OK, here I go again, sounding like a grumpy, whiny old man, perhaps a Jewish version of Andy Rooney.
But I just can’t stop myself.
Recently, I attended a friend’s simchah at a big shul in town. I tend to be one of those people who prefers sitting in the back of a room, so I plunked myself down in the rear of the sanctuary, near a couple of rows full of kids around 12 or 13 years old. They were a good-looking bunch of youngsters, but it didn’t take me long to figure out that I wouldn’t be spending much time focused on God or Judaism or what was going on in the siddur or on the bimah.
Let me put it plainly – these kids just wouldn’t shut up. And it was more than a little distracting.
Over and over again, I watched as ushers, worshipers, teachers and even old guys (even older than me!) went up to these brash kids – who were boisterously chatting, laughing, clapping, flirting and carrying on, like they were in a movie theater – to tell them to shut the hell up, that some people in the sanctuary actually wanted to hear the service (and maybe even pray).
It was pretty clear that the youngsters didn’t care, because they went right back to their loud discussions and shenanigans, only quieting momentarily when the next adult came over to chastise them. (Which, of course, was an exercise in futility.)
I went over to one of the ushers later in the service and noted that some of the kids were students at a local Jewish day school. He simply laughed at me.
“That doesn’t matter,” he said. “They all act like this nowadays. That’s just how it is. It doesn’t matter where they go to school, Jewish or otherwise.”
I admit, I was no choirboy in Hebrew school or elsewhere as a young teenager. I used to like to schmooze and goof around with my buddies, especially during a long shul service or in the hallways. But I know one thing – when an adult came over to tell me to keep quiet, I did so. Usually with my knees trembling.
It seems that sense of awe, that skittishness about adults, is long gone, like polyester suits and mood rings. I mentioned this the other day to a friend who works with college students and he said, “Young people today, in general, aren’t scared or intimidated at all by adults. The problem is we’ve leveled the playing field. Kids now are immediately taught by their parents to call other adults by their first names. There’s no Mr. or Mrs. So-And-So. There’s only Stu and Zelda. And that’s how it all begins, that sense of disrespect and entitlement. Plus, they all know more about technology than us, and that really gives them a sense of superiority. So yes, there’s no respect for adults today.”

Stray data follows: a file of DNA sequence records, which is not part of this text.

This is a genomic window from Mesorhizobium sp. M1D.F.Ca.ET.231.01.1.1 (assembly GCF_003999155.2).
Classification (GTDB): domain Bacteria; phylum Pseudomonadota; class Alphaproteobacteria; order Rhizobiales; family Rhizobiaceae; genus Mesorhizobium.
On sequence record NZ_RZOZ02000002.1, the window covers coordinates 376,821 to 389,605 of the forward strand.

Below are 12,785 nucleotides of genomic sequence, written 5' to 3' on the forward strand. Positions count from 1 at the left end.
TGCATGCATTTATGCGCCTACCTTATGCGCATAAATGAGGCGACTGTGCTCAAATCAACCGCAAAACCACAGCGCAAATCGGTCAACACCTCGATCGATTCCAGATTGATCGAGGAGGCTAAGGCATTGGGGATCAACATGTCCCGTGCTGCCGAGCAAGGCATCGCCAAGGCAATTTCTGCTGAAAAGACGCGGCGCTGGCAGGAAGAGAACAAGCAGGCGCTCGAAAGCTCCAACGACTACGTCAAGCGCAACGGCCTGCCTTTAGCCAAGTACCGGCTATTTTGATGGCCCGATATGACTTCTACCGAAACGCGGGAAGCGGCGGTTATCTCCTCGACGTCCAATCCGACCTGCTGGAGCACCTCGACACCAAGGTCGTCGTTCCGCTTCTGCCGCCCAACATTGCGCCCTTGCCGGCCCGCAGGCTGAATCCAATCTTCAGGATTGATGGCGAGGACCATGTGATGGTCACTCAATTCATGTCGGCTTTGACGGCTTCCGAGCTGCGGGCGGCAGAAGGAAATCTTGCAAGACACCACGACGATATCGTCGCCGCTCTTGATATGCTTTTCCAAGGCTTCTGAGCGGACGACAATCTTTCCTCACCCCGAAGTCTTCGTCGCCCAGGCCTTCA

He may be right about that. But the problem goes even deeper, from a Jewish perspective (natch).
On Yom Kippur, my wife mentioned to me that she went into the ladies’ room at a shul and noticed several teenage girls in the lounge area. The girls, whom she recognized as students at a local Jewish day school, were on their cell phones, talking and texting away like crazy. Here they are, with their parents spending gobs of dough to give them an intensive Jewish education, and they’re texting in shul on the day Jews believe is the holiest one of the year?
Obviously, the problem isn’t just a lack of respect for adults but also a lack of respect for what is and isn’t appropriate behavior in shul. And maybe Judaism itself.
As parents and educators, we seem to have failed, to a certain extent. We seem to be raising a generation that doesn’t have much regard for anything, regardless of where or how they’re being educated. They just want to do whatever they want to do, whenever they want to do it, and all with a sense of entitlement. And we’re the ones whose knees are trembling. We just want them to like us and not get mad at us.
That might sound quite uncool and “old fogie” to say out loud, but so be it.
How do we stem the tide? That’s for deeper minds to figure out. Right now, we have to recognize this problem. Because it only stands to reason that if we raise a village of spoiled brats (with some exceptions, of course), we’re going to reap just what we sew.